Familial Hypertrophic Cardiomyopathy (FHC) affects 1 in 600 people. FHC is linked to mutations in contractile proteins. In some forms of FHC there is a high incidence of fatal cardiac arrhythmias (sudden cardiac death). A longstanding conundrum is how mutations in contractile proteins (affecting mechanics) cause electrical arrhythmias. We propose one possible solution to the conundrum: Mutations in the contractile proteins bring the ryanodine receptors closer together, which increases the likelihood of Ca2+ waves (Figure-1, arrow b’ ). Spontaneous Ca2+ waves, in turn, can trigger extra action potentials (Figure-1, arrow a’ ) that lead to arrhythmias.
Mathematical modeling study on how sarcomere length affects the Ca2+ control system
We conducted modeling study to understand how mutations of contractile proteins can cause an increase in the incidence of electrical arrhythmias. The model simulations show that FHC mutations that shorten the sarcomere length, such as R92Q, increase the probability of spontaneous Ca2+ sparks and Ca2+ waves. Ca2+ waves, in turn, can trigger spontaneous (out of rhythm) action potentials that lead to arrhythmias.
The figures below show model simulations of a 3-dimensional sarcomere: the white brick-like objects are clusters of ryanodine receptors called Ca2+ release units (CRUs). Figure-A shows a model simulation with sarcomere length of 2 μm (the typical length in normal cells). A few CRUs at the edge are triggered initially, and the Ca2+ release diffuse to a few neighboring CRUs to release Ca2+. The Ca2+ release from these few CRUs dies down and nothing much happens; the system is stable. If the sarcomere length is shortened slightly to 1.8 μm, as occurs in some forms of FHC, then the Ca2+ dynamics change qualitatively as shown in Figure-B. As before, a few CRUs on the edge are triggered initially, but now the Ca2+ release from CRUS propagated to form Ca2+ waves; the system is now unstable! Figure-C shows that reducing the sarcomere length to 1.6 μm makes the system even more unstable causing the Ca2+ waves to form more quickly.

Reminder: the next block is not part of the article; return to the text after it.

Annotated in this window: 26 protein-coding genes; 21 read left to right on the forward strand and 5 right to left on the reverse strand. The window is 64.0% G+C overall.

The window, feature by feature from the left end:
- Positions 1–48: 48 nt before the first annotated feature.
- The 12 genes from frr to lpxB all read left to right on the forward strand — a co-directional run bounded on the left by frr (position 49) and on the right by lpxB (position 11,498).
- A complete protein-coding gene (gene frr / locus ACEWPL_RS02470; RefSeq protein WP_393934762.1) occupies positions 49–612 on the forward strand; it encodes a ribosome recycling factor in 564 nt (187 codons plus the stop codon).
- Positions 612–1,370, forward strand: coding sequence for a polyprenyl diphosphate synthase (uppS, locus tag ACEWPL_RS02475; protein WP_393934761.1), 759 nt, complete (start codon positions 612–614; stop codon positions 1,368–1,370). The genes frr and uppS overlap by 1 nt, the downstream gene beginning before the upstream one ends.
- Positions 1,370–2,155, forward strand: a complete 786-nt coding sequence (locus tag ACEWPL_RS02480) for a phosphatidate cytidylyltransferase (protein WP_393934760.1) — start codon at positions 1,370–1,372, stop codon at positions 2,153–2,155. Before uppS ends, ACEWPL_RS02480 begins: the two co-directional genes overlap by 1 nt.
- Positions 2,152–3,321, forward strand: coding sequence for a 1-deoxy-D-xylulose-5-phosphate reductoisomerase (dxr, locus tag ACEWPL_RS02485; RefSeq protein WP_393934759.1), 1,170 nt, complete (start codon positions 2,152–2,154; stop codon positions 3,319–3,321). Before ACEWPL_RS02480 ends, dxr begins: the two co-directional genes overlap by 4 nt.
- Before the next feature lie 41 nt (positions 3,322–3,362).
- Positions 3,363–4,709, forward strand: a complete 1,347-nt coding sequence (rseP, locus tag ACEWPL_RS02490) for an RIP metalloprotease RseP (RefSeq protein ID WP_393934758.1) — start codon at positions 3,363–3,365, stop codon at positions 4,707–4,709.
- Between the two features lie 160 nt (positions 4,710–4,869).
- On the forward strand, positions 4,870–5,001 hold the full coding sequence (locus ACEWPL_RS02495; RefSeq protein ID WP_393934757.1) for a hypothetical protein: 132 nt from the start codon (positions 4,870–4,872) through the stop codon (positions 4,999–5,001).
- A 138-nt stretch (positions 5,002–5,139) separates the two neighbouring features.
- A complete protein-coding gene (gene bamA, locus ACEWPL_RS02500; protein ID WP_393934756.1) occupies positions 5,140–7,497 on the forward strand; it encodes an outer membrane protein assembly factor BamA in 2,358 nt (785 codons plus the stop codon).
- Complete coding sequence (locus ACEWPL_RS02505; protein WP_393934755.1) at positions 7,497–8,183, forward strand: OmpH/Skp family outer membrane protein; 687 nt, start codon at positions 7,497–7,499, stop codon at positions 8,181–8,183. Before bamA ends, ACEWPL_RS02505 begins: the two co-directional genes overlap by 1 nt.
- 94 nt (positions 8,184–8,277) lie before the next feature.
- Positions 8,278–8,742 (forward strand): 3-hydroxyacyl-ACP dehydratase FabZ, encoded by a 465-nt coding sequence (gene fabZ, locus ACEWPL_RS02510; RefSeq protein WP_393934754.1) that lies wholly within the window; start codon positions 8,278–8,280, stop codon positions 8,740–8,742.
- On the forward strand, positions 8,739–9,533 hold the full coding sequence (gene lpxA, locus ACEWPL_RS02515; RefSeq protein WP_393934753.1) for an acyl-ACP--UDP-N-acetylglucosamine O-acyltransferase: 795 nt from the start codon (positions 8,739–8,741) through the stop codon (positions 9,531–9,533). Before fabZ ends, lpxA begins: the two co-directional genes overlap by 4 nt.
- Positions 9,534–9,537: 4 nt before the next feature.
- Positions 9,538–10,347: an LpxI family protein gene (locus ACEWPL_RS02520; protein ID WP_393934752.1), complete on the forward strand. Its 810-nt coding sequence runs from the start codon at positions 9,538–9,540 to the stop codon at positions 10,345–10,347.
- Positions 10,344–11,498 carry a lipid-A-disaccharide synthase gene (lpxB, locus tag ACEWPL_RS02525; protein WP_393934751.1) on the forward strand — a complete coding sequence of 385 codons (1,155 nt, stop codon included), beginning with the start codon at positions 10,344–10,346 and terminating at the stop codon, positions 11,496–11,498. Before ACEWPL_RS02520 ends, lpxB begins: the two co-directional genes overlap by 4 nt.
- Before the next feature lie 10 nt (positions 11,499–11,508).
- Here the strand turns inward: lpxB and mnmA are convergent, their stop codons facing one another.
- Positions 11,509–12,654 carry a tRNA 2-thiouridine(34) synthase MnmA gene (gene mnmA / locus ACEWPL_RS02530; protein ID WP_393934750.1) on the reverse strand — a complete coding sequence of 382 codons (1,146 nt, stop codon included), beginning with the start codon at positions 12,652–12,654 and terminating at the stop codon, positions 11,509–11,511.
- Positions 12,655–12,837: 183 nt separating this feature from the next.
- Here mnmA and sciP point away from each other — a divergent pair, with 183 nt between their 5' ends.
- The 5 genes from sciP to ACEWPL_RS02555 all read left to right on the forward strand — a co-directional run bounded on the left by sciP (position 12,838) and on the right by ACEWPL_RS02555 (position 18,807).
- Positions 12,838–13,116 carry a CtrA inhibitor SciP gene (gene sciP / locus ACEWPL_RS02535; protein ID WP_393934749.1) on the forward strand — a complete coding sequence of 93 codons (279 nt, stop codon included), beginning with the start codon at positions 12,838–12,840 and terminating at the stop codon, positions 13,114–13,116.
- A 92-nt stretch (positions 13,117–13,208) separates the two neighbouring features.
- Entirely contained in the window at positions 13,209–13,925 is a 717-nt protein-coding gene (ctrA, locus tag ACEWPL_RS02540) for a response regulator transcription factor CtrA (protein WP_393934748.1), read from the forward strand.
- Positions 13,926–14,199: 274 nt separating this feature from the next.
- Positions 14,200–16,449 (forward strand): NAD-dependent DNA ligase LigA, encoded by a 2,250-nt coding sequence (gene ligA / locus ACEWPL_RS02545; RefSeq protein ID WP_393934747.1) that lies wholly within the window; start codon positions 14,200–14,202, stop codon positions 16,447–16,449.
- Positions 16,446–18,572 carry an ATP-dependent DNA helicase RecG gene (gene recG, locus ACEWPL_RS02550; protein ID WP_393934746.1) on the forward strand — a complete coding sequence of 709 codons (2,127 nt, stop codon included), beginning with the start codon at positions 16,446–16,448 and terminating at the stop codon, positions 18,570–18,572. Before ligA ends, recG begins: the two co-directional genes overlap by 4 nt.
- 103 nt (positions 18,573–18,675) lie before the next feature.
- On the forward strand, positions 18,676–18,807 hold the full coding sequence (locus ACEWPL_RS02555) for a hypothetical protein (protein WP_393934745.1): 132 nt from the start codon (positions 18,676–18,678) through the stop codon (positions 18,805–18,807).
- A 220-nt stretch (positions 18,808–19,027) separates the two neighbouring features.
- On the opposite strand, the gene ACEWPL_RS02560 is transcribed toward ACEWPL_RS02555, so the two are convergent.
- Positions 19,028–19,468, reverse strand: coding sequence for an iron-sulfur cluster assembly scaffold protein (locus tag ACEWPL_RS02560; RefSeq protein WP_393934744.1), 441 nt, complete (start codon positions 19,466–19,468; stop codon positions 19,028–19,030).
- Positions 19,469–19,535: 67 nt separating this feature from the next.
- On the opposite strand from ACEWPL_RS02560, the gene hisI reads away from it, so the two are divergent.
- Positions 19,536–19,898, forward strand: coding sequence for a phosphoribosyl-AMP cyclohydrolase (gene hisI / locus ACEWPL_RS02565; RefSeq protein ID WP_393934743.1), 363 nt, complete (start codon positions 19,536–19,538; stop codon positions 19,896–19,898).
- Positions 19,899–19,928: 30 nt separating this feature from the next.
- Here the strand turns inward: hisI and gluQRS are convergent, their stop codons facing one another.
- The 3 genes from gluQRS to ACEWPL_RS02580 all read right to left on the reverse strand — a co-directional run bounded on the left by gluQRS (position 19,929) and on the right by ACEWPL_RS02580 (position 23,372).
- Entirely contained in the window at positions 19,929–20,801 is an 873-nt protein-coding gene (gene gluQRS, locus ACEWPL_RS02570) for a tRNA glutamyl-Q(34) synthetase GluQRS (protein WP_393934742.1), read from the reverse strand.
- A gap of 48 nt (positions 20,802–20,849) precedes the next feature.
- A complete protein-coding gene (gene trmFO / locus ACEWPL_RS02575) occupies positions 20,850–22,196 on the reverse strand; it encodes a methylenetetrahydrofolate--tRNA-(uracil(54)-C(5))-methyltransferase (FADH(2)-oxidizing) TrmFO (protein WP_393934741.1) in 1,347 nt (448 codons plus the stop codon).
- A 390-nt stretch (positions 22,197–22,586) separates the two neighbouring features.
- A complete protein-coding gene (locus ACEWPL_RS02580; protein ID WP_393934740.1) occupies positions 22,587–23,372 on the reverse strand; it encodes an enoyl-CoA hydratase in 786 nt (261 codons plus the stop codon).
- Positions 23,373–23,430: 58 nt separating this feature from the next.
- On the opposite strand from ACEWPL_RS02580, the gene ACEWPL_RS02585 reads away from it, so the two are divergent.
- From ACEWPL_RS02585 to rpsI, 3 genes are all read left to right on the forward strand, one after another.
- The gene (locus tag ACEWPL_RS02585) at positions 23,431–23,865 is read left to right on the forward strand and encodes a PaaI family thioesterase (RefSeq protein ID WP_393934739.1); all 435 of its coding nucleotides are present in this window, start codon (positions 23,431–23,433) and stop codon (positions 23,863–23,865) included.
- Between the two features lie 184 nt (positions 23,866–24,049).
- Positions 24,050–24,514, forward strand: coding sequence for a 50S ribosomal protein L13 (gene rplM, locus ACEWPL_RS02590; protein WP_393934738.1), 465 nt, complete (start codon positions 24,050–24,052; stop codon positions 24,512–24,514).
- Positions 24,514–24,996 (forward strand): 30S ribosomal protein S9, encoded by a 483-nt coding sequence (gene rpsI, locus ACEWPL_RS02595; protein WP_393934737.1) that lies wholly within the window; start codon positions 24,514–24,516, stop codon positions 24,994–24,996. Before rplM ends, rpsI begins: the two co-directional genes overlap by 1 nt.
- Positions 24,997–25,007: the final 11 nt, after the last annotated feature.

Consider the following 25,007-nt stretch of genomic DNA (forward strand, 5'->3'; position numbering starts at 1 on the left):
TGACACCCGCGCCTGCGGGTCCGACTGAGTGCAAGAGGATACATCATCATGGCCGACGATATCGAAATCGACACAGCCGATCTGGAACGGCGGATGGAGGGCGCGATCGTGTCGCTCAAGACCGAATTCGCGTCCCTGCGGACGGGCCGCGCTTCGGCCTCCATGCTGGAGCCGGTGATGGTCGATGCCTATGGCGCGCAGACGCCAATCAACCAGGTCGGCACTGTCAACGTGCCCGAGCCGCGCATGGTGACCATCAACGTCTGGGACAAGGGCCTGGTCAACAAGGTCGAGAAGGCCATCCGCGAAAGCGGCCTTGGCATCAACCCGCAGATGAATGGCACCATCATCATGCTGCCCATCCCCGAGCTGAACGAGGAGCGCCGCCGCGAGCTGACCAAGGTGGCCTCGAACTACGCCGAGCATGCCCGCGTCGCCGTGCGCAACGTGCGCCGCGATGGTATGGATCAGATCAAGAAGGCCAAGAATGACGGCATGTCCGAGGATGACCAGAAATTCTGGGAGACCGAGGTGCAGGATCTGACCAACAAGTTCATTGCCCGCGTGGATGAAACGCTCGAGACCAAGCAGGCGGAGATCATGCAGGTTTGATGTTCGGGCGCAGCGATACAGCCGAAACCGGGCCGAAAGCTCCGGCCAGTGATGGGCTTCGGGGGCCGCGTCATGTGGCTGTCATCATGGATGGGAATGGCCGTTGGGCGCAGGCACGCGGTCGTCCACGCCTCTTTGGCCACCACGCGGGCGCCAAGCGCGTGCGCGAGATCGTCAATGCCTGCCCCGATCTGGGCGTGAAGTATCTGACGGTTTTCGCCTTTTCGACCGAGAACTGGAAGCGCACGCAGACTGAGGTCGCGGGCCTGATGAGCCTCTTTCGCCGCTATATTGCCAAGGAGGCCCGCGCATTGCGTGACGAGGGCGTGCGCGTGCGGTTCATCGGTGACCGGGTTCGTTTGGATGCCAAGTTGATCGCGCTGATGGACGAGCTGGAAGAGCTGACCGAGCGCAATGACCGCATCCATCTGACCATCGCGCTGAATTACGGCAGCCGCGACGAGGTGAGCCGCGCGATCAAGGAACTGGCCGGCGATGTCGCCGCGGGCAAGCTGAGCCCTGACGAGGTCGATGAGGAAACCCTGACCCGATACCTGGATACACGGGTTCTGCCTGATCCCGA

FHC shows increased sensitivity to mechanical stress
We studied a transgenic mouse model of FHC with R92Q mutation in cardiac troponin T. Using the Cell-in-Gel system to apply mechanical load on cardiac myocytes, we discovered that R92Q cells are more sensitive to mechanical stress and show more arrhythmogenic Ca2+ activities.
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